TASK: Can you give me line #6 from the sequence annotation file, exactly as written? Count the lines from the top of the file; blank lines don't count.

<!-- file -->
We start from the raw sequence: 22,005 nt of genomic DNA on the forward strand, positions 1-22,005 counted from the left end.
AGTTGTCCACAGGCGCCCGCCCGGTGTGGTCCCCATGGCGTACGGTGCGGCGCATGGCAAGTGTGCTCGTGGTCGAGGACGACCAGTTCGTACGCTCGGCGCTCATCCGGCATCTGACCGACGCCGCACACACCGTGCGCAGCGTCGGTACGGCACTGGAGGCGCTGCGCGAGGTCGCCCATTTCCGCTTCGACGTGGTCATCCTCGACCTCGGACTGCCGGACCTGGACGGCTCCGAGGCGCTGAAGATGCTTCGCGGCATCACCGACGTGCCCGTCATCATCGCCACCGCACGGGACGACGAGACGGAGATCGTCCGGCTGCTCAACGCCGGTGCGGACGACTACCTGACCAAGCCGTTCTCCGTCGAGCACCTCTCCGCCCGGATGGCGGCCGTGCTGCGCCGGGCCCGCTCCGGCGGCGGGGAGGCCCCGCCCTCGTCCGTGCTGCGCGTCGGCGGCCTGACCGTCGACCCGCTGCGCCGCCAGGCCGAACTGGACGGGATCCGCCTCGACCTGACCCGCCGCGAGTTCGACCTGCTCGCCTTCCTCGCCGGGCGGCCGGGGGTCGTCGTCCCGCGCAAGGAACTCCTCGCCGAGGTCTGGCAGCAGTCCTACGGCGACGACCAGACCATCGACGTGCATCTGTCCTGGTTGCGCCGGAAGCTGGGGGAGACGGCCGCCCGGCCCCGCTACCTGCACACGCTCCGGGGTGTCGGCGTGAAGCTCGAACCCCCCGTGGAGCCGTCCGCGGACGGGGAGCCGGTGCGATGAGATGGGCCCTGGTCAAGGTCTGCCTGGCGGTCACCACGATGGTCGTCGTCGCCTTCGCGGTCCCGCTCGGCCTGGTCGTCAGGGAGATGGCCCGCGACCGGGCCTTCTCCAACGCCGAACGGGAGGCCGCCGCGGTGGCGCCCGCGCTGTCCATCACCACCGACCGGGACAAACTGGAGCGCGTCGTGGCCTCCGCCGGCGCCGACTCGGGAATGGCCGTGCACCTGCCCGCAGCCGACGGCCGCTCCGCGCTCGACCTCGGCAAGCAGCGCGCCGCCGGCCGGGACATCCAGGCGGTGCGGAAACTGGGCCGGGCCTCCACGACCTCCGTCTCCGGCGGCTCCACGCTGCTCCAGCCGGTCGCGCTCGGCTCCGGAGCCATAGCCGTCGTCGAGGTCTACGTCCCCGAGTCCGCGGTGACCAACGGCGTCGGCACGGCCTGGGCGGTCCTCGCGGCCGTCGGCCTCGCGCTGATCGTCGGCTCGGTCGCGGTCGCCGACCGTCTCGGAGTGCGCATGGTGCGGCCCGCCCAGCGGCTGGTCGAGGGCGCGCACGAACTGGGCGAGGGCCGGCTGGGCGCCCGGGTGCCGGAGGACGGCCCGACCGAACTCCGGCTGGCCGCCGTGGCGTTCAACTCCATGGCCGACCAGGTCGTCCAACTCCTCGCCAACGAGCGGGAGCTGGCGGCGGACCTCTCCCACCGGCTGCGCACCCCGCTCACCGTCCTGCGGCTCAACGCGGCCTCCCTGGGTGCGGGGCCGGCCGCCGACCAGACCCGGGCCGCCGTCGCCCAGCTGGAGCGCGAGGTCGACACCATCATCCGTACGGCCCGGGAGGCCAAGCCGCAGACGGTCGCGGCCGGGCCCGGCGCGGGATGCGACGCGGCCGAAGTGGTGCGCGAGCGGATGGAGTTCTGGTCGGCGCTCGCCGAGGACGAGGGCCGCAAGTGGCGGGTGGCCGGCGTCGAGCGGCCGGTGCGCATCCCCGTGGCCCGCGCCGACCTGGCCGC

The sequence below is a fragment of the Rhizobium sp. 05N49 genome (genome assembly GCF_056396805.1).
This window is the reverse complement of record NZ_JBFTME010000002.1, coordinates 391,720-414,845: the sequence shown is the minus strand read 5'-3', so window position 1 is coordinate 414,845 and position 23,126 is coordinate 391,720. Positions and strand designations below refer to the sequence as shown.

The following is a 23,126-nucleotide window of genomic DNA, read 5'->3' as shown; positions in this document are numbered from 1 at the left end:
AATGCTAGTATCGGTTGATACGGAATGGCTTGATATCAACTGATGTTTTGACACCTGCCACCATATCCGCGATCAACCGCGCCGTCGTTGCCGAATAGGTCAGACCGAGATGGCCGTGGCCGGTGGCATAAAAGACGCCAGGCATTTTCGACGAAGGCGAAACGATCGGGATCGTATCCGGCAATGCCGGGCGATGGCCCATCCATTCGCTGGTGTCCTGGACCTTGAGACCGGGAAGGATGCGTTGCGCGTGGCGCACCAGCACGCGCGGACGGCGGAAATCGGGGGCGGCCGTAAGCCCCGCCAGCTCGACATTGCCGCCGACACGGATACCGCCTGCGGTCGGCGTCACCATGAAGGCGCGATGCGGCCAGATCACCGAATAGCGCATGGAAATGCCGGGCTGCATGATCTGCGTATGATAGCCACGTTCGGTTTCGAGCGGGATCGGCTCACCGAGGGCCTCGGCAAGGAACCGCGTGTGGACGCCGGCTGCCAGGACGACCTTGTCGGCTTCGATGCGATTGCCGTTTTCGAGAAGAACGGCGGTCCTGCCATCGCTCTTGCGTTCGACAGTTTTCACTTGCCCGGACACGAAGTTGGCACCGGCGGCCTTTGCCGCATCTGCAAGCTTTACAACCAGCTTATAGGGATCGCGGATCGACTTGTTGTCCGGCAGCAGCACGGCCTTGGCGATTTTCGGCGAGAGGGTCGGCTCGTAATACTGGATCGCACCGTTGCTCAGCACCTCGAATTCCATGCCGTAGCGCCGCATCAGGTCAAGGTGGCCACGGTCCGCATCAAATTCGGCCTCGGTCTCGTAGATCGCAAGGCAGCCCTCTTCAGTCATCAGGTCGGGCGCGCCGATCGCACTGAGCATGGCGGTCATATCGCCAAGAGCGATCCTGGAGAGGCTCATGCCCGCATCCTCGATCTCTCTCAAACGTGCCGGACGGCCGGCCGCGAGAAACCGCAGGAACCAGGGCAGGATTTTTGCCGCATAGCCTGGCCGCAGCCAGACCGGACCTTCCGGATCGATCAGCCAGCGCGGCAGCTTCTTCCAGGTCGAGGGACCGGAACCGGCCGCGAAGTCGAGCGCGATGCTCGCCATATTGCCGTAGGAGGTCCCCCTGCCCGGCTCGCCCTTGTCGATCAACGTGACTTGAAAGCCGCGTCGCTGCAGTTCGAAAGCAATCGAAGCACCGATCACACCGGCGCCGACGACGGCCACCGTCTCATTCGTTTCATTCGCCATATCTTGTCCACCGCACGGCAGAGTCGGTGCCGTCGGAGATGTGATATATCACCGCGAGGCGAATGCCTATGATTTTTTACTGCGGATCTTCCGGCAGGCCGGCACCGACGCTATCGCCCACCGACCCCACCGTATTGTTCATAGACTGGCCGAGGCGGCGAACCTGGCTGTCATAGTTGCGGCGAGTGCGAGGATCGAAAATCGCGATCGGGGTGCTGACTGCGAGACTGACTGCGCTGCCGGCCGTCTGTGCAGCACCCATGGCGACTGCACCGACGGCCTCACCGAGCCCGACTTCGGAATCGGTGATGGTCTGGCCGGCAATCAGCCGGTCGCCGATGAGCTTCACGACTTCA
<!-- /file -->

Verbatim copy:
AATGCTAGTATCGGTTGATACGGAATGGCTTGATATCAACTGATGTTTTGACACCTGCCACCATATCCGCGATCAACCGCGCCGTCGTTGCCGAATAGGTCAGACCGAGATGGCCGTGGCCGGTGGCATAAAAGACGCCAGGCATTTTCGACGAAGGCGAAACGATCGGGATCGTATCCGGCAATGCCGGGCGATGGCCCATCCATTCGCTGGTGTCCTGGACCTTGAGACCGGGAAGGATGCGTTGCGCGTGGCGCACCAGCACGCGCGGACGGCGGAAATCGGGGGCGGCCGTAAGCCCCGCCAGCTCGACATTGCCGCCGACACGGATACCGCCTGCGGTCGGCGTCACCATGAAGGCGCGATGCGGCCAGATCACCGAATAGCGCATGGAAATGCCGGGCTGCATGATCTGCGTATGATAGCCACGTTCGGTTTCGAGCGGGATCGGCTCACCGAGGGCCTCGGCAAGGAACCGCGTGTGGACGCCGGCTGCCAGGACGACCTTGTCGGCTTCGATGCGATTGCCGTTTTCGAGAAGAACGGCGGTCCTGCCATCGCTCTTGCGTTCGACAGTTTTCACTTGCCCGGACACGAAGTTGGCACCGGCGGCCTTTGCCGCATCTGCAAGCTTTACAACCAGCTTATAGGGATCGCGGATCGACTTGTTGTCCGGCAGCAGCACGGCCTTGGCGATTTTCGGCGAGAGGGTCGGCTCGTAATACTGGATCGCACCGTTGCTCAGCACCTCGAATTCCATGCCGTAGCGCCGCATCAGGTCAAGGTGGCCACGGTCCGCATCAAATTCGGCCTCGGTCTCGTAGATCGCAAGGCAGCCCTCTTCAGTCATCAGGTCGGGCGCGCCGATCGCACTGAGCATGGCGGTCATATCGCCAAGAGCGATCCTGGAGAGGCTCATGCCCGCATCCTCGATCTCTCTCAAACGTGCCGGACGGCCGGCCGCGAGAAACCGCAGGAACCAGGGCAGGATTTTTGCCGCATAGCCTGGCCGCAGCCAGACCGGACCTTCCGGATCGATCAGCCAGCGCGGCAGCTTCTTCCAGGTCGAGGGACCGGAACCGGCCGCGAAGTCGAGCGCGATGCTCGCCATATTGCCGTAGGAGGTCCCCCTGCCCGGCTCGCCCTTGTCGATCAACGTGACTTGAAAGCCGCGTCGCTGCAGTTCGAAAGCAATCGAAGCACCGATCACACCGGCGCCGACGACGGCCACCGTCTCATTCGTTTCATTCGCCATATCTTGTCCACCGCACGGCAGAGTCGGTGCCGTCGGAGATGTGATATATCACCGCGAGGCGAATGCCTATGATTTTTTACTGCGGATCTTCCGGCAGGCCGGCACCGACGCTATCGCCCACCGACCCCACCGTATTGTTCATAGACTGGCCGAGGCGGCGAACCTGGCTGTCATAGTTGCGGCGAGTGCGAGGATCGAAAATCGCGATCGGGGTGCTGACTGCGAGACTGACTGCGCTGCCGGCCGTCTGTGCAGCACCCATGGCGACTGCACCGACGGCCTCACCGAGCCCGACTTCGGAATCGGTGATGGTCTGGCCGGCAATCAGCCGGTCGCCGATGAGCTTCACGACTTCA